by Clark Groome
Reactions to Phillies manager Charlie Manuel’s firing last Friday have been all over the map.
Some have been angry. Others have been sad. Some have been surprised. Some have said they fired the wrong guy, that General Manager Ruben Amaro Jr. is the guy who should have been axed. Some believe it was just the right thing to do.
While I understand all of those reactions – and share them in varying degrees at varying times – what I feel most is disappointment, not with the decision but with the timing.
While there is no question that managers and head coaches arrive for duty with an expiration date, the way they leave their role should be tailored to the way in which they did their jobs.
What is clear in the Manuel situation is that his eight years and eight months as the Phillies’ skipper were the most successful in franchise history.
The winningest Phillies manager (780-637), he led a perennial also-ran to five straight National League East championships (2007-2011), two National League Pennants (2008, 2009) and the World Series victory in 2008, only the second in the Phillies 130-year existence.
His time as manager covered what may be the team’s strongest era. The only other period that comes close is the period from 1975 to 1983. The Phils reached the playoffs six times in that period, went to two World Series (1980, 1983) and won only the 1980 Fall Classic. Who was the manager during that period? There wasn’t just one manager, there were four: Danny Ozark, Dallas Green, Pat Corrales and Paul Owens.
Manuel accomplished alone what it took four guys to do 30-plus years ago. He did it with considerably less drama and controversy.
In spite of getting off to a rocky start – primarily because of his somewhat original way of dealing with the English language (not all that dissimilar to Casey Stengel and Yogi Berra, two other beloved managers of some renown) – Manuel’s tenure made it clear that he was passionate about baseball, was a brilliant manager of people, was as knowledgeable a baseball man as any organization could want, never publicly criticized his players (except, perhaps, for one rather infamous encounter with pitcher Brett Myers in the dugout), and remained loyal to and supportive of his players even when they were having a tough time.
The Manuel era, for all that, was clearly coming to an end. Ultimately the team needs to move into a new era. It was likely, many felt, that Ryne Sandberg would be his successor. It all made perfect sense: the 69-year old Manuel would step down when his contract ended after this season and Sandberg would take up the reins.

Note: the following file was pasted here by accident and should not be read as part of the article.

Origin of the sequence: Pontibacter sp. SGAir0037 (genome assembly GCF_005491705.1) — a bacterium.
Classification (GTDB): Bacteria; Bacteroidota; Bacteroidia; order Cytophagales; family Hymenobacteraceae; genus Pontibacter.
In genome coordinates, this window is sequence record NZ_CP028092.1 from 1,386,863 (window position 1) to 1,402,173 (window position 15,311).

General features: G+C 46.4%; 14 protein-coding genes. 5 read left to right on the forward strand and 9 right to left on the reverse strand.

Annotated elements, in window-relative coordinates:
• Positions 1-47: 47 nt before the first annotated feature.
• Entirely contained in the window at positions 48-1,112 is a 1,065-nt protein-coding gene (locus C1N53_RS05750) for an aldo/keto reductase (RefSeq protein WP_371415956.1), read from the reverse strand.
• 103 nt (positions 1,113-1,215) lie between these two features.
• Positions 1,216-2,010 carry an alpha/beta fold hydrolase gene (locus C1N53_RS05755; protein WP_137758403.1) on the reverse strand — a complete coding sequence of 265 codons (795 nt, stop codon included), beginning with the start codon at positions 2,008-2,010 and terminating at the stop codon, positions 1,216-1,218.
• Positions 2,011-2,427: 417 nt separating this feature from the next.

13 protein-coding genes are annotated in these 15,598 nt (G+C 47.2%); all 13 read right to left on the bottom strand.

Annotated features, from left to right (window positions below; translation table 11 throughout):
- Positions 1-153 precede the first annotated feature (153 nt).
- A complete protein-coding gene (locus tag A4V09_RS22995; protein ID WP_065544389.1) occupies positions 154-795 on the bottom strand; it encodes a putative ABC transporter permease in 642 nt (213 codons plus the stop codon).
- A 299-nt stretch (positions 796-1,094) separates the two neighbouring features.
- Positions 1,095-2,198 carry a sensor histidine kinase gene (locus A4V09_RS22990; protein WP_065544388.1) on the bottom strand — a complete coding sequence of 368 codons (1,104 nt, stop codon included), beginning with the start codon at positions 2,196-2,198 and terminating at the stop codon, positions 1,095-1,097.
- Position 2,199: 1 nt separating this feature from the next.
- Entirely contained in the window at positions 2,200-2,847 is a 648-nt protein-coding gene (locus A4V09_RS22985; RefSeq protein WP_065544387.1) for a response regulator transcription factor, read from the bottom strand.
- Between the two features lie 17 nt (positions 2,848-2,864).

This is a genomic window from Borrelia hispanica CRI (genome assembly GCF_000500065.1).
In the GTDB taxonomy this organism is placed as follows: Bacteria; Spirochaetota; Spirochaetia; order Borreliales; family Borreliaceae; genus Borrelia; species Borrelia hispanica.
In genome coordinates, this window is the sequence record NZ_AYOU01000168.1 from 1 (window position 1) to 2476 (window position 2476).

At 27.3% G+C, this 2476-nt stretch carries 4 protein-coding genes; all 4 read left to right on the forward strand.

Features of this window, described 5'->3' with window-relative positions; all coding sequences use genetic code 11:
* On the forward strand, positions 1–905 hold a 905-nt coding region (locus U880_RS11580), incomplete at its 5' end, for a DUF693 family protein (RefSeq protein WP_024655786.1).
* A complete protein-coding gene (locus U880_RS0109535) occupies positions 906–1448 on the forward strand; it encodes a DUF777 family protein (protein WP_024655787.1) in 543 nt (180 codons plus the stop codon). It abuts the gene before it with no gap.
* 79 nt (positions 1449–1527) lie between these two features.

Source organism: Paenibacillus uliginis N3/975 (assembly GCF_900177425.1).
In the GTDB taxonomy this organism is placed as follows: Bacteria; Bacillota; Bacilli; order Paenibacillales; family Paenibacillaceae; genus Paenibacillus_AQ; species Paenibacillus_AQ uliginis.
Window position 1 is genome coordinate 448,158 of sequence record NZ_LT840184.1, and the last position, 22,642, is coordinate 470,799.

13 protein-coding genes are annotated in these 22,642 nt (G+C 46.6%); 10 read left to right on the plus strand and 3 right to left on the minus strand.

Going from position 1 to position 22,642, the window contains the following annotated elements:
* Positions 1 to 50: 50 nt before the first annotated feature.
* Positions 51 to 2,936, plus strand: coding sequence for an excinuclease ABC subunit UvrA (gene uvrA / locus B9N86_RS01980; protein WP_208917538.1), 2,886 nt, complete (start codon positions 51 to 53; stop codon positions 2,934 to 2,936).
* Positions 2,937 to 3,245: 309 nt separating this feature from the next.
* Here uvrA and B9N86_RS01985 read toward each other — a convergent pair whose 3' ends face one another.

And then they fired him with 42 games to go.
Their rationale was that they shouldn’t leave him hanging out there as a lame duck after they told him he wouldn’t be renewed. They also wanted to see if Sandberg could re-energize a clearly floundering group a bit before the season ended.
Baseball is a business. The team has to make decisions that will allow it to earn the money it needs to field a squad that will win. Losers don’t draw fans.
Under almost all similar situations I would have applauded the decision to cut ties with the manager and move on to the next chapter.
But this man, and what he brought to the organization, to his players, to the fans and to the city, is special.
This was Charlie, as decent a human being as ever led a major league sports team while at the same time being eminently successful. His last victory was career win number 1,000. Only 58 other managers out of the eight hundred and some who have held that post in the history of the Major Leagues have won 1,000 games.
Charlie deserved to finish out his time on the bench with dignity and to retire after appropriate acknowledgement of what he brought to the Phils and Philadelphia. But that wasn’t to be.
What’s so disappointing is that the Philadelphia Phillies is known to be a class operation, one that is loyal to its employees and respected around baseball. This time they blew it.
The solution might have been to name Sandberg the bench coach and have him do much of what he will now do as interim manager, letting Manuel save face and even help the new guy get ready for leading the team.
Maybe that wouldn’t work. But there could have been, should have been, something that would have made Manuel’s departure a celebration of who he is and what he’s accomplished rather than the unpleasant shock it was.
Maybe the firing will turn out to be the right business and baseball move.
But if this was such a good move then why are so many people angry and sad? Because Manuel deserved better. He’d earned it.
Charlie Manuel leaves with his reputation and popularity intact. The Phillies can’t make the same claim.
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